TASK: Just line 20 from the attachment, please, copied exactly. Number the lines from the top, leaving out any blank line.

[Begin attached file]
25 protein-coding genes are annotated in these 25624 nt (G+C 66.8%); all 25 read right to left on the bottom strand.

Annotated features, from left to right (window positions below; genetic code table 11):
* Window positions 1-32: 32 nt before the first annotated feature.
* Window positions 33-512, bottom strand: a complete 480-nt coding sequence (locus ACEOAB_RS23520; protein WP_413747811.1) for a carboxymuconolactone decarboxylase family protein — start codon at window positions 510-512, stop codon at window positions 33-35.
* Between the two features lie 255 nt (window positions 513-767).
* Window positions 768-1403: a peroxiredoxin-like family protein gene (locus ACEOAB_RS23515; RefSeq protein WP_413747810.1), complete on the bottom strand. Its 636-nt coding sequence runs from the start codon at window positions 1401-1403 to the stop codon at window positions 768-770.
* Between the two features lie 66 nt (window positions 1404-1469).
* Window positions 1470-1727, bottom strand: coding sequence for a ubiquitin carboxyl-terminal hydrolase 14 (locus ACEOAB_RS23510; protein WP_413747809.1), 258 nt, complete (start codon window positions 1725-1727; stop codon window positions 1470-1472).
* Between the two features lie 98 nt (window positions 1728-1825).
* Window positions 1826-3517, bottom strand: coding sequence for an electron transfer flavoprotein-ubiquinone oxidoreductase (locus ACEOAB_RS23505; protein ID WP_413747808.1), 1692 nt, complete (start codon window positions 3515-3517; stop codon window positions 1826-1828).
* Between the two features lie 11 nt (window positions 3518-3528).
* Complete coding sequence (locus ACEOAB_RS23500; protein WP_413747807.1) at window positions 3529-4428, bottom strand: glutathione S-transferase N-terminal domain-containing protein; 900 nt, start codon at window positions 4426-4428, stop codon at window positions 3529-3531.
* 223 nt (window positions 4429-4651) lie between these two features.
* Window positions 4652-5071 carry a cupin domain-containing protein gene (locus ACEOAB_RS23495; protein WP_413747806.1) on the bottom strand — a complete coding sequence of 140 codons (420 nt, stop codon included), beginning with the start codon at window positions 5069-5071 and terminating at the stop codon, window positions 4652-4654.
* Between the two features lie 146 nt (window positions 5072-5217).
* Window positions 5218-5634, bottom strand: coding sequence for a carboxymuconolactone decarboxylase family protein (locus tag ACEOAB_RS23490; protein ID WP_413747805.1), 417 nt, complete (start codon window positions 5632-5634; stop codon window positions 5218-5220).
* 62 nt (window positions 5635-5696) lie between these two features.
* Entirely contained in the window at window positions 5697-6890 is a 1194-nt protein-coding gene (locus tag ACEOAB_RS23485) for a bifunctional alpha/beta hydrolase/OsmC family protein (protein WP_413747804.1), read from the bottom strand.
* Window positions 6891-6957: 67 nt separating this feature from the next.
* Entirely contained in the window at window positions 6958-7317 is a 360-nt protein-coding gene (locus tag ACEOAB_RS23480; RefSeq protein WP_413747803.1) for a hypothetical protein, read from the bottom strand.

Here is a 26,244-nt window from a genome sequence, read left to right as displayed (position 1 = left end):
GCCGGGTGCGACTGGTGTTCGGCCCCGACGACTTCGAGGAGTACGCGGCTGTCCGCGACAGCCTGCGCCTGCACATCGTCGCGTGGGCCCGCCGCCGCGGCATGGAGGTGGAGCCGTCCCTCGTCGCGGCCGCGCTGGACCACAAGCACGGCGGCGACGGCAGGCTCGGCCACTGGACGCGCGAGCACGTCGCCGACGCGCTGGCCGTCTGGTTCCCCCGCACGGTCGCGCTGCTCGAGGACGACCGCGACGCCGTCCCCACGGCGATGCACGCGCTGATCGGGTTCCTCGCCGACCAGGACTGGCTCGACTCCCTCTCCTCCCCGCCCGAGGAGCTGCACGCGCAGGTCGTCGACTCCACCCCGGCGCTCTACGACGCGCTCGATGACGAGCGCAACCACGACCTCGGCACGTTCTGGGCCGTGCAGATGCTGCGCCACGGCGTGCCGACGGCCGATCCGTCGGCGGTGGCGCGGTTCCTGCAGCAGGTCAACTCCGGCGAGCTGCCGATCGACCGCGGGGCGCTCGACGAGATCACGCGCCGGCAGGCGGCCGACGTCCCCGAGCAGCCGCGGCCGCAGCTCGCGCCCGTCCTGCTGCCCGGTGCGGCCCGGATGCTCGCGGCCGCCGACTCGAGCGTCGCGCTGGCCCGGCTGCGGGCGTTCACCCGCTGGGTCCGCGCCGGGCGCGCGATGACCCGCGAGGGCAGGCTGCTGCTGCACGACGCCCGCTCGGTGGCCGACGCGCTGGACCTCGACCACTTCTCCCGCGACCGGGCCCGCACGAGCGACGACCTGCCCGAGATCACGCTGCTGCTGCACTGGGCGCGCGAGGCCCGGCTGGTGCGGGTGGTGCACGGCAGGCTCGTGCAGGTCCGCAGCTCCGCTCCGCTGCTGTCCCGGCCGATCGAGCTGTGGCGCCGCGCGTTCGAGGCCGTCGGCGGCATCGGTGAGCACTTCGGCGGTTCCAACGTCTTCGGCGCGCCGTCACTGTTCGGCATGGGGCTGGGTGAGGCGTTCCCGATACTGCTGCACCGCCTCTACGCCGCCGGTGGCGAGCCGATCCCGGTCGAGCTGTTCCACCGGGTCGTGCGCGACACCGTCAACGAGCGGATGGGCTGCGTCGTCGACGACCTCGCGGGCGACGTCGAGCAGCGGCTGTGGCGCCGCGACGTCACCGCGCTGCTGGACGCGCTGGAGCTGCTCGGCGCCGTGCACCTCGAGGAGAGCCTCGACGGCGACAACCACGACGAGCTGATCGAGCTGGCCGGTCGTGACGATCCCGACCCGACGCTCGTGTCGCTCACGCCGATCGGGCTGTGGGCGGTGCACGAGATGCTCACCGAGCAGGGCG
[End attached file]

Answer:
* Entirely contained in the window at window positions 6958-7317 is a 360-nt protein-coding gene (locus tag ACEOAB_RS23480; RefSeq protein WP_413747803.1) for a hypothetical protein, read from the bottom strand.